Re: Gtk+ unit tests (brainstorming)

Hi Tim,

Tim Janik wrote:
> Hi all.
> as mentioned in another email already, i've recently worked on improving
> unit test integration in Beast and summarized this in my last blog entry:
> # Beast and unit testing
I did a presentation on check base unit tests on last guadec. Here are
the slides:

I have made good experience with check in gstreamer and also in
buzztard. IMHO it does not make sense to write an own test suite. The
unit tests are optional and IHMO its not too mauch to ask for developers
to install check - maybe print a teaser for people that build CVS code
and don't have check installed. And btw. most distros have it.
> while analysing the need for a testing framework and whether it makes sense
> for GLib and Gtk+ to depend on yet another package for the sole purpose of
> testing, i made/had the following observations/thoughts:
> - Unit tests should run fast - a test taking 1/10th of a second is a slow
>    unit test, i've mentioned this in my blog entry already.
In the slides we were talking about the concept of test aspects. You do
positive and negative tests, performance and stress tests. It makes
sense to organize the testsuite to reflect this. It might also make
sense to have one test binary per widget (class). This way you can
easily run single tests. IHMO its not big deal if tests run slow. If you
have a good test coverage, the whole test run will be slow anyway. For
that purpose we have continuous integrations tools like buildbot. That
will happily run your whole testsuite even under valgrind and bug the
developer per IRC/mail/whatever.
> - the important aspect about a unit test is the testing it does, not the
>    testing framework matter. as such, a testing framework doesn't need to
>    be big, here is one that is implemented in a whole 4 lines of C source,
>    it gets this point across very well: ;)
True, but reinventing the wheel is usually just means repeating errors.
> - in the common case, test results should be reduced to a single boolean:
>      "all tests passed" vs. "at least one test failed"
>    many test frameworks provide means to count and report failing tests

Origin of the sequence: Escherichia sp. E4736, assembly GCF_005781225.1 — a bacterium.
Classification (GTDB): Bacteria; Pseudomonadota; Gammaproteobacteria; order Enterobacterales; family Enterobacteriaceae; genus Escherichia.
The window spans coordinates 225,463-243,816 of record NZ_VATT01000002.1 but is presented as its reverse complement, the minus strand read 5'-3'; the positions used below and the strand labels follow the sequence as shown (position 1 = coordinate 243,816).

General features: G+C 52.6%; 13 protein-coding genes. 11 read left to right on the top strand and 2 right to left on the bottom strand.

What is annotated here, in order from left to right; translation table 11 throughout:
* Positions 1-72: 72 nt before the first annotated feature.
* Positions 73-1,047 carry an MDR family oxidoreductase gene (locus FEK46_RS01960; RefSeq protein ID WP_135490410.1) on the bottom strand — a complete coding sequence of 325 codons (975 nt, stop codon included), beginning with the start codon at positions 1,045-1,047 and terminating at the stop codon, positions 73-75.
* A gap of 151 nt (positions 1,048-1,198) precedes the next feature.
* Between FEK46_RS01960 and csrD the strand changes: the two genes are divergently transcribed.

>    (even automake's standard check:-rule), there's little to no merit to
>    this functionality though.
>    having/letting more than one test fail and to continue work in an
>    unrelated area rapidly leads to confusion about which tests are
>    supposed to work and which aren't, especially in multi-contributor setups.
>    figuring whether the right test passed, suddenly requires scanning of
>    the test logs and remembering the last count of tests that may validly
>    fail. this defeats the purpose using a single quick make check run to
>    be confident that one's changes didn't introduce breakage.
>    as a result, the whole test harness should always either succeed or
>    be immediately fixed.
Totally disagree. The whole point in using the fork-based approach
together with setup/teardown hooks is to provide a sane test environment
for each case. When you run the test suite on a build bot, you want to
know about the overall state (percentage of pass/fail) plus a list of
tests that fail, so that you can fix the issues the test uncovered.
GSteamer and many apps based on it use a nice logging frameworks (that
also previously has been offered for glib integration (glog)). The tests
create logs that help to understand the problem.
> - for reasons also mentioned in the afformentioned blog entry it might
>    be a good idea for Gtk+ as well to split up tests into things that
>    can quickly be checked, thoroughly be checked but take long, and into
>    performance/benchmark tests.